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Italian Citizens and Covid-19: One Month Later – April 2020

Scared, Supportive and Confident in Science (but a little confused by expert communication) Trends and changes in the perception of the pandemic: the new data from the Science in Society Monitor by Massimiano Bucchi and Barbara Saracino
One month after the first survey by the Science in Society Monitor, the percentage of those undermining the Covid-19 threat decreases down to 4%. The more and more widespread concern is also reflected in how interviewees perceive the reaction of the population to the crisis, characterised by “fear” for almost four out of ten and by “solidarity” for one out of four. The expectation for “phase 2” is that a mix of actions is needed, with an important role played by research. Trust in science is high, but almost half of Italians see the diversity of advice from experts as a potential source of confusion.  Information sources and trustRegarding information about the pandemic, two-thirds of Italians (with a substantial increase in last month) mainly refer to tv a…
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Italian citizens and covid-19

One fifth still underplays the threat, in particular young people and those who use social media for information on the pandemic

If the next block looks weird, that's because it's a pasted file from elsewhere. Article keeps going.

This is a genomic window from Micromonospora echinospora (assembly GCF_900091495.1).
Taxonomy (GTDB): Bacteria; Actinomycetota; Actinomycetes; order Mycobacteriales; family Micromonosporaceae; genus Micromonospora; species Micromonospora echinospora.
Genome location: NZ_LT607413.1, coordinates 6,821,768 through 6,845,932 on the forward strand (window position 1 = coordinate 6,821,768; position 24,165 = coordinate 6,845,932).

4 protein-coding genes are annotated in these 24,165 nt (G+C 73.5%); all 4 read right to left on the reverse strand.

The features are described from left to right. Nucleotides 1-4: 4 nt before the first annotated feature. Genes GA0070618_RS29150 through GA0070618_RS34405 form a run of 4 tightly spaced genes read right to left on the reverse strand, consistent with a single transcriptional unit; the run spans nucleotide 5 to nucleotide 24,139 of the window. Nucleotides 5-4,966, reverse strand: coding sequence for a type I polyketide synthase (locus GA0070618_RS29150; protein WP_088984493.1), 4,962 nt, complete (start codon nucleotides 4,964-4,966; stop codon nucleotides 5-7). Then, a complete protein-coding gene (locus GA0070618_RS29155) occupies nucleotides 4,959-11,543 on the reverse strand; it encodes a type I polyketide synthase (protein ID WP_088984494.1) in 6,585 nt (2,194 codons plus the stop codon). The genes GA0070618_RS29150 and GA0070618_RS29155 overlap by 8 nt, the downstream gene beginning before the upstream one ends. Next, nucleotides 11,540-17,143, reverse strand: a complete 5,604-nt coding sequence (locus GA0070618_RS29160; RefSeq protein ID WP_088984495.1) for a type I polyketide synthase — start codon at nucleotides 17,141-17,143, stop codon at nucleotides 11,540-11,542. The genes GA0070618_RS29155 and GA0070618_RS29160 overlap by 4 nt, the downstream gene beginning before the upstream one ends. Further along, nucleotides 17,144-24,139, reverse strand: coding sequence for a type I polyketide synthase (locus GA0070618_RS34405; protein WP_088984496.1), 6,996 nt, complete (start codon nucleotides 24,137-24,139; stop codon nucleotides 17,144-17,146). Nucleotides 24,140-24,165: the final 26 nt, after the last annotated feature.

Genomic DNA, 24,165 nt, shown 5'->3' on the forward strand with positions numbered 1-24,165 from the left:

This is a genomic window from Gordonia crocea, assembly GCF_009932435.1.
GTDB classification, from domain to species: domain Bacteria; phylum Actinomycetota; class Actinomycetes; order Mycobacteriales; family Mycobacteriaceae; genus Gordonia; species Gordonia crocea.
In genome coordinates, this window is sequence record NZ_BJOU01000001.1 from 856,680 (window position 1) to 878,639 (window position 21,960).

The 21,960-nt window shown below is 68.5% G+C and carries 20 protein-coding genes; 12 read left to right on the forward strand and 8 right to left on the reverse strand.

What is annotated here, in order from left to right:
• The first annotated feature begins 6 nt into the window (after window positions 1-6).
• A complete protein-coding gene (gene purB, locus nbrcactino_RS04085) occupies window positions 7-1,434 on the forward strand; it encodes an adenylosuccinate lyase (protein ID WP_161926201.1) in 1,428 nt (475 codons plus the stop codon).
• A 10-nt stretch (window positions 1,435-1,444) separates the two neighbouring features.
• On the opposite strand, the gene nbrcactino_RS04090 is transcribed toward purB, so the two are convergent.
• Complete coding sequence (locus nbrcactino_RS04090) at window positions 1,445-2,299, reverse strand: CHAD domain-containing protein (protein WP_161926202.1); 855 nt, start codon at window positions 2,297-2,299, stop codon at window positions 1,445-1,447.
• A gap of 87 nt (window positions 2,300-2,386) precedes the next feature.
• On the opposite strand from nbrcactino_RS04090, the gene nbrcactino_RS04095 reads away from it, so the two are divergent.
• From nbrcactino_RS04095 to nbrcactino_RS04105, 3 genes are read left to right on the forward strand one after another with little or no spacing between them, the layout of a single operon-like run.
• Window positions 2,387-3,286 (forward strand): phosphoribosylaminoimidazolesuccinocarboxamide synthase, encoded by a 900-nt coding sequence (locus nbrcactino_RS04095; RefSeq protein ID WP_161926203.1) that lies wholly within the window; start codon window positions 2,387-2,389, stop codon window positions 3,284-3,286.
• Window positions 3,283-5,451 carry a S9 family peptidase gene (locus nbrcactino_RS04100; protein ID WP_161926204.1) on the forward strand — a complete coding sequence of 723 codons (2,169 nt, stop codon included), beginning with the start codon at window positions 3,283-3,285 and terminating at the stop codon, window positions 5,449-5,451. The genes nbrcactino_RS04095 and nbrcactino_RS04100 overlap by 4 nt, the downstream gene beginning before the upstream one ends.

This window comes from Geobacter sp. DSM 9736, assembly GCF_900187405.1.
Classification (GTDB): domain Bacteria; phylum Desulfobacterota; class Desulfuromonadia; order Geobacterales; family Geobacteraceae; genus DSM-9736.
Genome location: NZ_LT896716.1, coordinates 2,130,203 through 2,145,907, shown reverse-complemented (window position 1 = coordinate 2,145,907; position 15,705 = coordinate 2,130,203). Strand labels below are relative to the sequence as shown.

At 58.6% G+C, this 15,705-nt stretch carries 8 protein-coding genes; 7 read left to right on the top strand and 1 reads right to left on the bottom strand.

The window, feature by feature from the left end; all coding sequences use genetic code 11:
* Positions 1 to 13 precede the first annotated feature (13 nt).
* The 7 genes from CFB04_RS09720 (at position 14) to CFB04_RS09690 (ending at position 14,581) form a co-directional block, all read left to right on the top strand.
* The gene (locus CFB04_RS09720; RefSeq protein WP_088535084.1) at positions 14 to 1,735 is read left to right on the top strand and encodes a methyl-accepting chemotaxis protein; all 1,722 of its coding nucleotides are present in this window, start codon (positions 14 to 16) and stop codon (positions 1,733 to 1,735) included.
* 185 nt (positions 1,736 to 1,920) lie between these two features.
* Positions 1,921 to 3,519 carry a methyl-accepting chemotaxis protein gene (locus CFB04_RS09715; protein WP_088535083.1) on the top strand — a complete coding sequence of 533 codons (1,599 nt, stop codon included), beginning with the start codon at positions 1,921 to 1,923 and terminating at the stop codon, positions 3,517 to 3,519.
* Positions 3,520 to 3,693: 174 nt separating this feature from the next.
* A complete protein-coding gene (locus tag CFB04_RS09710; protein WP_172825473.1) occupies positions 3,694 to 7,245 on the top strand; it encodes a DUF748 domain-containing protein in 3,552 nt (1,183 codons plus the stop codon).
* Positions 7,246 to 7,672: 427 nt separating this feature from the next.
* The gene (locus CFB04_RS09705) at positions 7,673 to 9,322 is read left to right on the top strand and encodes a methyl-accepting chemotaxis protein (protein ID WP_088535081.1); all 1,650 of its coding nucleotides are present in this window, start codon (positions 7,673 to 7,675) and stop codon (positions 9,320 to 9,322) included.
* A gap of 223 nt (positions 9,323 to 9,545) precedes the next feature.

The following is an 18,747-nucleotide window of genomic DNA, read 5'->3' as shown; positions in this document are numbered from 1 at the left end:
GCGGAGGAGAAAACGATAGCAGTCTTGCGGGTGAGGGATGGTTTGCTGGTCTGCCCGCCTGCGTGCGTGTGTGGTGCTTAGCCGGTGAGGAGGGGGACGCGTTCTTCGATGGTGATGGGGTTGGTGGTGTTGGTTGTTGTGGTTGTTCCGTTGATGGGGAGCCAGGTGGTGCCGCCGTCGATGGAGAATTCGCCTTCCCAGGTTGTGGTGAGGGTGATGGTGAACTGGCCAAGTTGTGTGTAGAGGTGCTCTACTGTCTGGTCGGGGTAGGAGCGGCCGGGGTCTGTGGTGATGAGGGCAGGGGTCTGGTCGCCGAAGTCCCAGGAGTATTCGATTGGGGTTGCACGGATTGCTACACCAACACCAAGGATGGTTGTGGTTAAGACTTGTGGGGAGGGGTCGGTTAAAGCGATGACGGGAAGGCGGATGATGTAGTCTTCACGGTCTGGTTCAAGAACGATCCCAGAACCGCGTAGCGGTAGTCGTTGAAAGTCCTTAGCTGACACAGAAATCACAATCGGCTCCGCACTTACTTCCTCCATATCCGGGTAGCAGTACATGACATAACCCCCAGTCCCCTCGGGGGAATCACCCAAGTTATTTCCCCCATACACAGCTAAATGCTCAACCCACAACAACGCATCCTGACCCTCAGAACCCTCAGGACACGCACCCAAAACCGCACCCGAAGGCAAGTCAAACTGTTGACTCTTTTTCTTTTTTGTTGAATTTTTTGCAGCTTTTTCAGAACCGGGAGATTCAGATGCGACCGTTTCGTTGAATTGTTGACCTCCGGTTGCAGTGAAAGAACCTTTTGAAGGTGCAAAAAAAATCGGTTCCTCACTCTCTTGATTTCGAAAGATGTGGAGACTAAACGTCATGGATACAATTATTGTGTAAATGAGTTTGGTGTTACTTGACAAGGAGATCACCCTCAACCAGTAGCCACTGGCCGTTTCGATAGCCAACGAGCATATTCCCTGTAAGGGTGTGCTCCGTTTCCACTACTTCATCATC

BY Massimiano Bucchi and Barbara Saracino
More than one Italian citizen over five still underplays the Covid-19 threat. This is one of the key results emerging from the recent survey conducted by Observa Science in Society Monitor. The monitor analyses in the first place exposure to information. The majority of Italians is getting their information on the emergency mainly through TV and radio news (52%). The second major source are websites of institutions, like the Ministry of Health and regional and local institutions (20,5%). Only a minority is gathering information mainly through social media.  Regarding precautions to avoid contagion, however, trust in official source clearly prevails: indications from national and local institutions and from one’s own GP are respectively the most and second most trustworthy source of information.